Some people suggest that I am lucky to have so much time for my creative life. That I am privileged to have my house adapted for wheelchair use, to take ownership of a powered wheelchair and have a loan of a HSE profiling bed (hospital bed). Maybe I feed this distorted image by sharing images of my creative pursuits? Even if these images only constitute a few minutes out of a day, or week? I rather share these visual snippets than the reality of pain, days in bed, at times loneliness. I tell my experiences through my puppets and other creative explorations.

I see myself as an advocate for people with ME and other chronic illnesses and disabilities. My quest for care and highlighting these struggles are not just for my own benefit. I hope to have a tiny say in the way people with ME in Ireland continue to hit brick walls.
I might not have the capability to convey politics surrounding ME, but I hope that with sharing snippets of my personal story and my visuals of my creativity I can make a small difference in the lives of my fellow ‘hermits’.

Thank you for taking the time to read this.
And if I receive news regarding PA support, I will let you know for sure.

Corina Duyn
Founder member of MEAI

PS. Soon, I will be sharing thoughts about my most recent creative explorations in puppetry in more detail on my personal blogMy work can also be followed on Facebook or Instagram

Wednesday 13 November 2019

Most recent update on the HSE Working Group on ME

Our previous blog post in May outlined some details re the start of the process of the HSE Working Group on Myalgic Encephalomyelitis (ME) and shows the Terms of Reference here.

For those who haven't read anything yet re the Working Group it was set up on the back of a recommendation from an Independent Investigation into Christine Fenton's complaint to the HSE about her HSE journey with ME.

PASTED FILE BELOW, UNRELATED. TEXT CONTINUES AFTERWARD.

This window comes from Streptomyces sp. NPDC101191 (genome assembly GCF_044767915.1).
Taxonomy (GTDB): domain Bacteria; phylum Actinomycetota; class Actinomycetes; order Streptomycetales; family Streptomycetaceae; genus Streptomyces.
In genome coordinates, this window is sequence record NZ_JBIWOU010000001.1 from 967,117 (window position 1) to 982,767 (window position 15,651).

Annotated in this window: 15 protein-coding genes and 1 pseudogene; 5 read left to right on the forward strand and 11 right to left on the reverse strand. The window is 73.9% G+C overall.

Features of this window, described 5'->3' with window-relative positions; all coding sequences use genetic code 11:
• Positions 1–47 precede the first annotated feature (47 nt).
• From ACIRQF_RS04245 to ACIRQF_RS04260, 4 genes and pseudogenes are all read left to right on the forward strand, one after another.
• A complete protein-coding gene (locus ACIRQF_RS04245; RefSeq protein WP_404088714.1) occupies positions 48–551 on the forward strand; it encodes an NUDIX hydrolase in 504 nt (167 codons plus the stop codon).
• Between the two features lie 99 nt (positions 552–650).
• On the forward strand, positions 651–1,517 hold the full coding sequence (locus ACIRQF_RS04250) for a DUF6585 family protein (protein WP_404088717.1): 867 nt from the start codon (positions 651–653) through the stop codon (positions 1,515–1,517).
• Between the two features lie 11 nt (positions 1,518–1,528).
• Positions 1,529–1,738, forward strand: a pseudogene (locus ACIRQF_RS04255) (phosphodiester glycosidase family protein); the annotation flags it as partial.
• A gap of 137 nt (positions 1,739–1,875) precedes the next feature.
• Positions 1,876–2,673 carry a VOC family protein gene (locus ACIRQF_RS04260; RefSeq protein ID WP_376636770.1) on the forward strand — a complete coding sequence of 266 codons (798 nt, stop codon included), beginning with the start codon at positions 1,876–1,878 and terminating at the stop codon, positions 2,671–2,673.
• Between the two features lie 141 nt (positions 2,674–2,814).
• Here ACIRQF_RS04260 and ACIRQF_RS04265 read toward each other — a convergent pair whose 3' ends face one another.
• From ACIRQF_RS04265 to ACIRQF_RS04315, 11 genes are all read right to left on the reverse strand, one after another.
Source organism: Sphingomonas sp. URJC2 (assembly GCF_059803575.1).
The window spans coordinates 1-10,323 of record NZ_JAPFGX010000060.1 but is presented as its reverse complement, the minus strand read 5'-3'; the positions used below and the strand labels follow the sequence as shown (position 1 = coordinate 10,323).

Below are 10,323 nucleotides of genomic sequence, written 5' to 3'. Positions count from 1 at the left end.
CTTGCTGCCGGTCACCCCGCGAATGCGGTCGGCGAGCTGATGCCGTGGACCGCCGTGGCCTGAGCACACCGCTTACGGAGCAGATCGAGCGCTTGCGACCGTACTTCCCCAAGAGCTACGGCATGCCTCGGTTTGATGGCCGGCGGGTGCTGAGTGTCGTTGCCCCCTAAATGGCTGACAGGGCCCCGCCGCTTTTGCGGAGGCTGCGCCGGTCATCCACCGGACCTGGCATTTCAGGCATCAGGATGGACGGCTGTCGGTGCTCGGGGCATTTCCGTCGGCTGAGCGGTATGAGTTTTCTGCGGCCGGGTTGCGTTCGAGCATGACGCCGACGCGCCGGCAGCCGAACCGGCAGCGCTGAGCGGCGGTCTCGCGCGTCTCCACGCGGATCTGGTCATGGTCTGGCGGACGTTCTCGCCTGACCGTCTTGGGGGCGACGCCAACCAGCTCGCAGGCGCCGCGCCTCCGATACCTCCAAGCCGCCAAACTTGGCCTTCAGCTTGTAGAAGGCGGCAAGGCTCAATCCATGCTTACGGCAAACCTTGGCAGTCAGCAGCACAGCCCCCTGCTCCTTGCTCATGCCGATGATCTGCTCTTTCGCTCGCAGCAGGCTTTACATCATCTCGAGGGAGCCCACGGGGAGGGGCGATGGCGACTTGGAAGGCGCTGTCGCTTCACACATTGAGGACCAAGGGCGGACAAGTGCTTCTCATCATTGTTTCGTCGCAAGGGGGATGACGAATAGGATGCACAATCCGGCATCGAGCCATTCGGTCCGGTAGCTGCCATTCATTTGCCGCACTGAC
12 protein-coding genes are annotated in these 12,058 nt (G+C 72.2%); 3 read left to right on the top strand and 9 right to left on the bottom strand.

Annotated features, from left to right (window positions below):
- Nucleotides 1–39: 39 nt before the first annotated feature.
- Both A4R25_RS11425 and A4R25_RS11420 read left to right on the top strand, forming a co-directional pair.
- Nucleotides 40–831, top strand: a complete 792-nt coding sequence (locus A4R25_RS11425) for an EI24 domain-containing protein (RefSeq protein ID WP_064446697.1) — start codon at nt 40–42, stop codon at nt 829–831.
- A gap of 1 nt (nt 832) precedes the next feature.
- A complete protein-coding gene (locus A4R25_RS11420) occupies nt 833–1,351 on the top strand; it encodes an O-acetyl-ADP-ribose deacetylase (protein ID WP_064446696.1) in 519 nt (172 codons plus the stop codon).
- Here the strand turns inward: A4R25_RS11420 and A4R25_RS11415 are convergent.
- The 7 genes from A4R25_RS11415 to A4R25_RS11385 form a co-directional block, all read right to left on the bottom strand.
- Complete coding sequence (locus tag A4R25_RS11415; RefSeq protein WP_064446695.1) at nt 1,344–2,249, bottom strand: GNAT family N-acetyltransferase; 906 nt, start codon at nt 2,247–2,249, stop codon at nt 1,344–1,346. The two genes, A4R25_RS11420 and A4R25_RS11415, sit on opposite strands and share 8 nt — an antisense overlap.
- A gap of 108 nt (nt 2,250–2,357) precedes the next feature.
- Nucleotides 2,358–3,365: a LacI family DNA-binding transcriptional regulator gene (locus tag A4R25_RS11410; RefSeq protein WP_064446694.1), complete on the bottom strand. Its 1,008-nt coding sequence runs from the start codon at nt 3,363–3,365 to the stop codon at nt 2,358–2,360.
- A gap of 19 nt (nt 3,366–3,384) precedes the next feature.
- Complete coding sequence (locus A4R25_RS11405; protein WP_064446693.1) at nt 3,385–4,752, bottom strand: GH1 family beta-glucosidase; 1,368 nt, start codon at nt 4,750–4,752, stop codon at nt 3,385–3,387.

The Working Group have identified the next few steps in their work programme and is getting ready to send out surveys to gather important information about people with ME. It is essential that as many people as possible in the Irish ME Community are reached when surveys, etc, are taking place. 

Letting the Working Group know how you or those not on social media, e.g. not on Facebook, can be reached in a way which meets the specific needs of a person with ME is vital

Can you please share any ideas you may have, or any suggestions which could help someone else with ME, about how the Working Group could reach others not on Facebook or other social media platforms. Please add your ideas in the comments area below, or email to We will collate all information and pass onto the Working Group.

Your ideas matter. 

Please see important message below from the Chair of the Working Group, Marie Kehoe-O’Sullivan via Christine Fenton


Dear Friends,

The national ME working group have now completed a stakeholder analysis and identified the next two steps in our work programme.
1. We are going to continue to conduct and evaluate international literature on ME in order to identify the evidence to underpin our work.
2. We are going to consult with people who are living with ME, their carers, subject area specialists, health and social care professionals, service planner and coordinators. In order to prepare for this consultation, we would like you to let us know of any particular supports that you may need to participate in this process. 

We will develop a survey tool and some of the ways that we have discussed ensuring participation is that we will offer the survey online, in paper, by telephone and where necessary if you are home-bound, in person. 

Please let us know if there are any other supports that you can think of.

Looking forward to hearing from you,
Marie Kehoe-O’Sullivan, Chair of the Working Group